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Department of Archaeology

Maili Sita – a 17th century Pastoral Iron Age site in the Lolldaiga Hills, Kenya. Photo: Paul Lane.

This project is a response to calls to build long-term sustainability and resilience into pastoral social-ecological systems in sub-Saharan Africa through provision of deep histories of human-environment interactions. It focuses on collecting and analysing archaeological and related data on the responses of pastoralist communities inhabiting the Laikipia and Leroghi plateaus, northern Kenya, to cycles of extreme drought and enhanced rainfall over the last millennium. The goal is to reconstruct past adaptive strategies and their relative resilience to environmental shocks under different systems of land management, rangeland access, and population and livestock densities. Sites identified by archaeological survey, remote sensing, and oral histories, will be targeted for excavation to collect new material for bioarchaeological and archaeometric analyses. Isotopic and macroscopic analyses of livestock and human remains will be used to reconstruct patterns of diet, mobility and environmental stress; archaeobotanical sampling and lipid analyses to determine other dietary contributions; and elemental analyses of lithics and pottery to reconstruct exchange networks. The results will be used in an iterative manner with local communities, other stakeholders and the local government to identify current major impediments to sustainable pastoralism in the area and sources of socio-ecological vulnerability, and potential strategies for overcoming these.

The project will provide practical training to Kenyan and UK students and community participants in landscape archaeology, geoarchaeology, historical ecology, oral history documentation, and community-based knowledge co-production and data interpretation. It will help build capacity for future parallel studies and the possibility of creating ‘heritage stewards’ in the community to continuing mapping and documenting heritage sites and reporting threats to the relevant county and national authorities.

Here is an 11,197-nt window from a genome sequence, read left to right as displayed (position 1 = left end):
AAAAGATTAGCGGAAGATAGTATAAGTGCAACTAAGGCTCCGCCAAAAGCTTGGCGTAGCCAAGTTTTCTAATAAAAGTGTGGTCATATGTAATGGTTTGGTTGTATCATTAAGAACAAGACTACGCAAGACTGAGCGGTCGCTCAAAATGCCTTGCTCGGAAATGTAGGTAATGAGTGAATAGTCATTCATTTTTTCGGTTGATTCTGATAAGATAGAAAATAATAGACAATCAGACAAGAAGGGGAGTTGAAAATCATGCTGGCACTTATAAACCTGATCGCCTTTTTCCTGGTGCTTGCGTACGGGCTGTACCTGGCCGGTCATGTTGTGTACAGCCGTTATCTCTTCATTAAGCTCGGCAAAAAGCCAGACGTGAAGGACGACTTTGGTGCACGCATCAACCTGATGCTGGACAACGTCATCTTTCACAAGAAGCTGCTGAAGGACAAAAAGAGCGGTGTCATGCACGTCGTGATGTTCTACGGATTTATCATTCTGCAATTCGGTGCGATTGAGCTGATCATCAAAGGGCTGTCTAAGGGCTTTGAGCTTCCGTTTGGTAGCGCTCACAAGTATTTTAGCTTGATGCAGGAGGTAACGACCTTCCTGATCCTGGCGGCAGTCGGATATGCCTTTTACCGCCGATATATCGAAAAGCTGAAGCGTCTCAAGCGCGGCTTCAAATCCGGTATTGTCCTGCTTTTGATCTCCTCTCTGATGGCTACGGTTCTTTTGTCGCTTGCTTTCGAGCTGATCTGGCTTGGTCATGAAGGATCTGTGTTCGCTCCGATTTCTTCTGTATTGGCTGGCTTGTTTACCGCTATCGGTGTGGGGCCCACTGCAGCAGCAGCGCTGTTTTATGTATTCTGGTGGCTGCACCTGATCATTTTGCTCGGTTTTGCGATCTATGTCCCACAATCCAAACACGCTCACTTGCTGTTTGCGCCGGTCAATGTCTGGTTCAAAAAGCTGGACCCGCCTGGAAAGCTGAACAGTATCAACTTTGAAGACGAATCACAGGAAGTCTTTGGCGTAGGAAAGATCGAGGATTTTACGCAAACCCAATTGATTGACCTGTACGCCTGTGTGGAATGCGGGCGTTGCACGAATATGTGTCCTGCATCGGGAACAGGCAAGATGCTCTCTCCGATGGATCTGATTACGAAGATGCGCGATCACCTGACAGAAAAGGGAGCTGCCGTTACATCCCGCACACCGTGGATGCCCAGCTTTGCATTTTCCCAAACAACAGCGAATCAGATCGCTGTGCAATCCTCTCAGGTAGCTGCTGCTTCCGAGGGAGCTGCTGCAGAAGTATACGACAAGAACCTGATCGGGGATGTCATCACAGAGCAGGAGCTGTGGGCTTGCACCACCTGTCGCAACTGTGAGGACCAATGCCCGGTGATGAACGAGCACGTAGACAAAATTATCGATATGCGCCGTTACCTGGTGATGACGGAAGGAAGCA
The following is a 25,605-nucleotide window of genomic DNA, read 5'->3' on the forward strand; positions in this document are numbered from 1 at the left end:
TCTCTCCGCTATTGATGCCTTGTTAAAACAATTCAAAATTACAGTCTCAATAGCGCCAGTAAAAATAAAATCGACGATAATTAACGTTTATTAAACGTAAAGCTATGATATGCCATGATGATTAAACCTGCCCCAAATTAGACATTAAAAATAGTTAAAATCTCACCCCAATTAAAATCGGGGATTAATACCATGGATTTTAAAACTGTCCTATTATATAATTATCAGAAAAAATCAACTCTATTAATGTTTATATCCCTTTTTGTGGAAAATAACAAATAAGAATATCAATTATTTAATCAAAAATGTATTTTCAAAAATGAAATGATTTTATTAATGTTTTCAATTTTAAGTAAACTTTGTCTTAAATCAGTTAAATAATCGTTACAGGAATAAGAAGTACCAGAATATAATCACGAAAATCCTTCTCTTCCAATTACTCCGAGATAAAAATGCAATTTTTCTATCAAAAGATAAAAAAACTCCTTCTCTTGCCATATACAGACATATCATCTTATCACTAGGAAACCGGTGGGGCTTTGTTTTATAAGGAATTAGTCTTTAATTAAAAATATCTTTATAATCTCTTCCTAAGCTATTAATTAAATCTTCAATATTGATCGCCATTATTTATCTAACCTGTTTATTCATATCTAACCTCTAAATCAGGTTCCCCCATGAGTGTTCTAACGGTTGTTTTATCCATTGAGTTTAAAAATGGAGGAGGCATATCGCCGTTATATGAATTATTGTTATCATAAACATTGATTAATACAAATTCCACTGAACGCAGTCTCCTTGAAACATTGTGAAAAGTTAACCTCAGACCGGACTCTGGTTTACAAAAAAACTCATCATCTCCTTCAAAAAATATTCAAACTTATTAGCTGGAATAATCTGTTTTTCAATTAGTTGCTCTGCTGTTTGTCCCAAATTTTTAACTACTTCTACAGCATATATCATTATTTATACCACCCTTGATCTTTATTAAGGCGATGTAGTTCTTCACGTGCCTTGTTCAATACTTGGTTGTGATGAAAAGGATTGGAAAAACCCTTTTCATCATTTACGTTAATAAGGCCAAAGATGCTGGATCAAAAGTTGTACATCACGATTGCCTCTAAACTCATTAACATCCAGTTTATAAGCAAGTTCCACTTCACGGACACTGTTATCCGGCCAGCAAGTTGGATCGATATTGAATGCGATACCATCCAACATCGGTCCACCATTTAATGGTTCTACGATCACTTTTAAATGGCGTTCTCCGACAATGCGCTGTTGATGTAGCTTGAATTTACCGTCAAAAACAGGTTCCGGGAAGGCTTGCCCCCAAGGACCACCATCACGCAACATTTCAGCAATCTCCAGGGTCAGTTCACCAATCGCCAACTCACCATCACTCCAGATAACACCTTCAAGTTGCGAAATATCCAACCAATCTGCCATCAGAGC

The project builds on previous studies of the landscape historical ecology and settlement archaeology of the Laikipia and Leroghi Plateaus, Kenya, previously supported by the British Academy, British Institute in Eastern Africa and the Societas Archaeologica Upsaliensis Research Fund.

Funding: McDonald Institute for Archaeological Research 2019-21 (Covid-19 extension)

External Collaborators:

  • Dr. Emmanuel Ndiema, Archaeology Division, National Museums of Kenya, Nairobi Co-PI.
  • Professor Bilinda Straight, Department of Gender & Women’s Studies, Western Michigan University.
  • Dr Charles Hilton, University of North Carolina, Chapel Hill.
  • Dr Andrew Reid, Institute of Archaeology, UCL.
  • Dr Julie Dunne, Chemistry, Bristol University.
  • Dr Nik Petek-Sargeant, British Museum
  • Hon. Adamson Lanyasunya, Samburu County Assembly, Kenya.

Image: Maili Sita – a 17th century Pastoral Iron Age site in the Lolldaiga Hills, Kenya. Photo: Paul Lane.


McDonald Institute 

Project Lead

Project Tags

Environment, Landscapes and Settlement
Periods of interest: 
Iron Age
Other Historical
Geographical areas: 
Research Expertise / Fields of study: 
Museum Studies
Material Culture
Human Population Genetics
Human Population Biology and Health
Socio-Politics of the Past
Biomolecular Archaeology
Artefact Analysis & Technology
Archaeological Theory
Field Methods
Heritage Management
Environmental Archaeology, Geoarchaeology, and Landscape studies
Cultural Heritage
Heritage Studies
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